Research

Published

Being Your Best Self: Authenticity, Morality, and Gender Norms (Forthcoming in Hypatia)

Trans and gender-nonconforming people sometimes say that certain gender norms are authentic for them. For example, a trans man might say that abiding by norms of masculinity tracks who he really is. Authenticity is sometimes taken to appeal to an essential, pre-social “inner self.” It is also sometimes understood as a moral notion. Authenticity claims about gender norms therefore appear inimical to two key commitments in feminist philosophy: that all gender norms are socially constructed, and that many domains of gender norms are both morally and prudentially bad. I argue that that this apparent tension is illusory. Concordant with existing trans narratives of authenticity, I articulate an existentialist view that understands authenticity as a socially embedded, constructive project undertaken in a non-ideal social world, rather than a reflective uncovering of a pre-given, essential self. I then show that authenticity and morality can come apart; what is authentic for someone need not be either morally good or good for them. I conclude that the authenticity of gender norms does not cut against the feminist commitments that I identify. This conclusion enables a theoretical space that is both respectful of trans experience and critical of dominant gender norms, an important liberatory goal.

PDF available through PhilPapers.

 

Gender Together: Identity, Community, and the Politics of Sincerity.

Trans people often prioritize self-identification and self-determination when it comes to gender. We think people have a right to tell us who they are, rather than to be told who they are. But what does this really mean? And what should we do when someone self-identifies in bad faith--such as when the Club Q mass shooter (briefly) identified as nonbinary? I discuss these questions in a short blog post.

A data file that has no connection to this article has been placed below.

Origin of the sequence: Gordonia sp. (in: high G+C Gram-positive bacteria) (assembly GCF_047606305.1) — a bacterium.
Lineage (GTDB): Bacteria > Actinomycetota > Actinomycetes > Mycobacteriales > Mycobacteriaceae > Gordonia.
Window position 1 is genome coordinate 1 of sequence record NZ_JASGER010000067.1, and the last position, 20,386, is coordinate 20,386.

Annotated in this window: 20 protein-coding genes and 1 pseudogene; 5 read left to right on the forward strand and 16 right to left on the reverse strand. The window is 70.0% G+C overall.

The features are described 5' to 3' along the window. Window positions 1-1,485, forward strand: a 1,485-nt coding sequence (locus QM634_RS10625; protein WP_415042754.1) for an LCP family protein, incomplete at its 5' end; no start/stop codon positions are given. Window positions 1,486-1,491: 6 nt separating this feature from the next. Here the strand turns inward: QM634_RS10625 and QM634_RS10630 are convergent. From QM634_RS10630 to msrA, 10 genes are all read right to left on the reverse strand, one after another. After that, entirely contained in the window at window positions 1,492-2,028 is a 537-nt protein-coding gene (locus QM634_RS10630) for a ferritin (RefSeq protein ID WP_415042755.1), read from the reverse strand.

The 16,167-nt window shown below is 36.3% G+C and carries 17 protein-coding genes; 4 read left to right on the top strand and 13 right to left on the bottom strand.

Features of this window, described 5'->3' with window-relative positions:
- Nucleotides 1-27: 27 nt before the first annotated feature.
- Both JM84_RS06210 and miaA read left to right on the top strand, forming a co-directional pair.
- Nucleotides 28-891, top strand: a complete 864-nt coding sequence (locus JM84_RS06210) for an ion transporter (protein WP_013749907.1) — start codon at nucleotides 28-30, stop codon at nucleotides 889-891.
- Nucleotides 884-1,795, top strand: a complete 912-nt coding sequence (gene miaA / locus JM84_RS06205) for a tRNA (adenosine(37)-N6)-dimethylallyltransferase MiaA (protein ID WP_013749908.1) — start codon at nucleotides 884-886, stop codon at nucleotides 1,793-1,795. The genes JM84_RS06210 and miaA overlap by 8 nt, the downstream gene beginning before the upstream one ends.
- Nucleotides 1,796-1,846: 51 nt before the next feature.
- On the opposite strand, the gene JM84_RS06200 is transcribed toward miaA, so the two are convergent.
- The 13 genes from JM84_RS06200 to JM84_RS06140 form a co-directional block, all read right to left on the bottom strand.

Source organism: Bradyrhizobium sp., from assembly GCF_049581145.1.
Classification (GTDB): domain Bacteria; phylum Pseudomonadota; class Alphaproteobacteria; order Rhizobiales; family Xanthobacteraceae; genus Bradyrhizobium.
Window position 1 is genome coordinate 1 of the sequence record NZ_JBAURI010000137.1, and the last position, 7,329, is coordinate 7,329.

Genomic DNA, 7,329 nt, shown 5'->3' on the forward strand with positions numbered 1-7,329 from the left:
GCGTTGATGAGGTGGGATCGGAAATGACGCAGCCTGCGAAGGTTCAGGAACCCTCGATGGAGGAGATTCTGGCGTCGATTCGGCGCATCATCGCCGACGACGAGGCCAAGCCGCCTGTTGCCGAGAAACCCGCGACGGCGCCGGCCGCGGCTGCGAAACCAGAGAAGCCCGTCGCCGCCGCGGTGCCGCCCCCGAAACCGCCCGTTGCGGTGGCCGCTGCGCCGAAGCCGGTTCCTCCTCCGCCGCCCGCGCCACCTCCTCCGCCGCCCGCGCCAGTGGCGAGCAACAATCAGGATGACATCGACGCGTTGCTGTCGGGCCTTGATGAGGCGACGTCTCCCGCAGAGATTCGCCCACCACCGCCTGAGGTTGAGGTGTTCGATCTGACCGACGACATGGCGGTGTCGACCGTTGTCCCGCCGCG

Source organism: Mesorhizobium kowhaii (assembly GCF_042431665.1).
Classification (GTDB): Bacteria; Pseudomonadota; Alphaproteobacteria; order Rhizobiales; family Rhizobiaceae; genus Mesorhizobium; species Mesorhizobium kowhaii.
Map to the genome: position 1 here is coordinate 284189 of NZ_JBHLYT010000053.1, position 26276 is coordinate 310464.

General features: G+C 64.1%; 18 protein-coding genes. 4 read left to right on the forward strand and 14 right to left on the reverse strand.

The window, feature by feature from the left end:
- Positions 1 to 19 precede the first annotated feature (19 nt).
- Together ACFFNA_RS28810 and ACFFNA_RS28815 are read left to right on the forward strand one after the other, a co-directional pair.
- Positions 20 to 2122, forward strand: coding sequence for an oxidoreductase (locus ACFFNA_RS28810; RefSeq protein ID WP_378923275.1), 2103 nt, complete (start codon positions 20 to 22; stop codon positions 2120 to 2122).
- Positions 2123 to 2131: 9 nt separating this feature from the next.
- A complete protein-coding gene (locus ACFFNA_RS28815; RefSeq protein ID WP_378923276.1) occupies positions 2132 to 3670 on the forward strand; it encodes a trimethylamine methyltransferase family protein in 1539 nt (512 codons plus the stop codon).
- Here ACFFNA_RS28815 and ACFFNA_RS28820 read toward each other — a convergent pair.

Written for the Blog of the APA (Women In Philosophy Series). Published January 12, 2023. Available at this link.

 

In Progress

The Role of a Lifetime: Trans Experience and Gender Norms (Under Review)

It is a guiding principle of the social sciences that individuals become responsive to gender norms as a result of internalization; individuals are trained by their social contexts to become psychologically responsive to them. This is also an important commitment for feminist theory, as feminists hold that gender norms are socially constructed and assigned. Most prominent views in the metaphysics of gender assume that gender norms apply to individuals on the basis of their gender category; call this the category-based view. However, individual norm-responsiveness does not always track category assignment; many trans and gender-nonconforming people experience responsiveness to norms which were not assigned to them. I argue that a commitment to internalization does not entail a commitment to the category-based view. Instead, we should adopt a traits-based view. On a traits-based view, gender norms apply to individuals on the basis of their individual traits, rather than their gender categories. Internalization of norms is trained according to an association between trait and norm; individuals learn the gender-coding of traits, and understand that expression of those traits is associated with the relevant gendered standard. This view explains how gender norms are assigned on the basis of observed features, while also capturing the way individuals actually experience them as action-guiding.

 

Tag Yourself: Nonbinary Discourse and Gender (Under) Construction (Under Review)